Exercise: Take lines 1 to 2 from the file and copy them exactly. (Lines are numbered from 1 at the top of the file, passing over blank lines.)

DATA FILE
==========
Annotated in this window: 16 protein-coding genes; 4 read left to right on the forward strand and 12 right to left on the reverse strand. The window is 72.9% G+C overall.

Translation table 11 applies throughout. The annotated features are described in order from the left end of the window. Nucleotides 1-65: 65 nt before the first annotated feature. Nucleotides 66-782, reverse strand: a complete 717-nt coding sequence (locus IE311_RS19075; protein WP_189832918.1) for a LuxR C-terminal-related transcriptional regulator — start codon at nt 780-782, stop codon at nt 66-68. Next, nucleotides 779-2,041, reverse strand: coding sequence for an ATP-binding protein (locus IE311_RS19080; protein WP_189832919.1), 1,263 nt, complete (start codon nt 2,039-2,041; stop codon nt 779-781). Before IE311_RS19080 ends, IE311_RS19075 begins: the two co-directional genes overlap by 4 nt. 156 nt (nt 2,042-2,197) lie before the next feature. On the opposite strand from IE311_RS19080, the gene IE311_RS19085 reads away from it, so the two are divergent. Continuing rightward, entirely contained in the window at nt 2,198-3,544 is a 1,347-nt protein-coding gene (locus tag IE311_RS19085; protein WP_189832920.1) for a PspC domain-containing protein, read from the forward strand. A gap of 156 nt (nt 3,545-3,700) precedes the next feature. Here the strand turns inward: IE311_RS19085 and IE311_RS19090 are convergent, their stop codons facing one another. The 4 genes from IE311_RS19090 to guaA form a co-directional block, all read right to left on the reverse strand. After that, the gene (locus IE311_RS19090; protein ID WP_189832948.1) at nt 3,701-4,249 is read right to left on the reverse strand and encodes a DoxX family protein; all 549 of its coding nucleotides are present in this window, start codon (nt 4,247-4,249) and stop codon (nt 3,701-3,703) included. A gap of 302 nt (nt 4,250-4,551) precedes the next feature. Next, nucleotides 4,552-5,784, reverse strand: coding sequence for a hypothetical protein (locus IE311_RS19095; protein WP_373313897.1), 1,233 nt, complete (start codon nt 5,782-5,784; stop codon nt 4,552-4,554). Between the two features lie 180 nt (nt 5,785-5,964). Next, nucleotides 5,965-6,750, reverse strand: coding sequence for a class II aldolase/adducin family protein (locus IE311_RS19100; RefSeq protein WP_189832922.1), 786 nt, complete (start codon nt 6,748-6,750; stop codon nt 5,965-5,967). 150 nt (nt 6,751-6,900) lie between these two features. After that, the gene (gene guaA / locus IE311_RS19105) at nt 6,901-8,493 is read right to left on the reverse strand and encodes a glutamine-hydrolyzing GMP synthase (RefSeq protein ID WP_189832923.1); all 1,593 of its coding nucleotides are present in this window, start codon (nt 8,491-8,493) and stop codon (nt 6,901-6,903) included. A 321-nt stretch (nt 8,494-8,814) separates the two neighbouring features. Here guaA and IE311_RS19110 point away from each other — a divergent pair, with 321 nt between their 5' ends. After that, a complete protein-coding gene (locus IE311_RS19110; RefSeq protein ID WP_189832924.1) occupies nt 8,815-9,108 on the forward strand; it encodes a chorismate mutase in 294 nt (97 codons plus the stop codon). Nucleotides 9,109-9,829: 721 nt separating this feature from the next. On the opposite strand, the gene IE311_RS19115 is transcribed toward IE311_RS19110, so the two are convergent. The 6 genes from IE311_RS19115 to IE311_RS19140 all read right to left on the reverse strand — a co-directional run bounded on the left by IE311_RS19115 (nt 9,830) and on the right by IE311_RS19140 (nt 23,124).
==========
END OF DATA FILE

Annotated in this window: 16 protein-coding genes; 4 read left to right on the forward strand and 12 right to left on the reverse strand. The window is 72.9% G+C overall.

Translation table 11 applies throughout. The annotated features are described in order from the left end of the window. Nucleotides 1-65: 65 nt before the first annotated feature. Nucleotides 66-782, reverse strand: a complete 717-nt coding sequence (locus IE311_RS19075; protein WP_189832918.1) for a LuxR C-terminal-related transcriptional regulator — start codon at nt 780-782, stop codon at nt 66-68. Next, nucleotides 779-2,041, reverse strand: coding sequence for an ATP-binding protein (locus IE311_RS19080; protein WP_189832919.1), 1,263 nt, complete (start codon nt 2,039-2,041; stop codon nt 779-781). Before IE311_RS19080 ends, IE311_RS19075 begins: the two co-directional genes overlap by 4 nt. 156 nt (nt 2,042-2,197) lie before the next feature. On the opposite strand from IE311_RS19080, the gene IE311_RS19085 reads away from it, so the two are divergent. Continuing rightward, entirely contained in the window at nt 2,198-3,544 is a 1,347-nt protein-coding gene (locus tag IE311_RS19085; protein WP_189832920.1) for a PspC domain-containing protein, read from the forward strand. A gap of 156 nt (nt 3,545-3,700) precedes the next feature. Here the strand turns inward: IE311_RS19085 and IE311_RS19090 are convergent, their stop codons facing one another. The 4 genes from IE311_RS19090 to guaA form a co-directional block, all read right to left on the reverse strand. After that, the gene (locus IE311_RS19090; protein ID WP_189832948.1) at nt 3,701-4,249 is read right to left on the reverse strand and encodes a DoxX family protein; all 549 of its coding nucleotides are present in this window, start codon (nt 4,247-4,249) and stop codon (nt 3,701-3,703) included. A gap of 302 nt (nt 4,250-4,551) precedes the next feature. Next, nucleotides 4,552-5,784, reverse strand: coding sequence for a hypothetical protein (locus IE311_RS19095; protein WP_373313897.1), 1,233 nt, complete (start codon nt 5,782-5,784; stop codon nt 4,552-4,554). Between the two features lie 180 nt (nt 5,785-5,964). Next, nucleotides 5,965-6,750, reverse strand: coding sequence for a class II aldolase/adducin family protein (locus IE311_RS19100; RefSeq protein WP_189832922.1), 786 nt, complete (start codon nt 6,748-6,750; stop codon nt 5,965-5,967). 150 nt (nt 6,751-6,900) lie between these two features. After that, the gene (gene guaA / locus IE311_RS19105) at nt 6,901-8,493 is read right to left on the reverse strand and encodes a glutamine-hydrolyzing GMP synthase (RefSeq protein ID WP_189832923.1); all 1,593 of its coding nucleotides are present in this window, start codon (nt 8,491-8,493) and stop codon (nt 6,901-6,903) included. A 321-nt stretch (nt 8,494-8,814) separates the two neighbouring features. Here guaA and IE311_RS19110 point away from each other — a divergent pair, with 321 nt between their 5' ends. After that, a complete protein-coding gene (locus IE311_RS19110; RefSeq protein ID WP_189832924.1) occupies nt 8,815-9,108 on the forward strand; it encodes a chorismate mutase in 294 nt (97 codons plus the stop codon). Nucleotides 9,109-9,829: 721 nt separating this feature from the next. On the opposite strand, the gene IE311_RS19115 is transcribed toward IE311_RS19110, so the two are convergent. The 6 genes from IE311_RS19115 to IE311_RS19140 all read right to left on the reverse strand — a co-directional run bounded on the left by IE311_RS19115 (nt 9,830) and on the right by IE311_RS19140 (nt 23,124).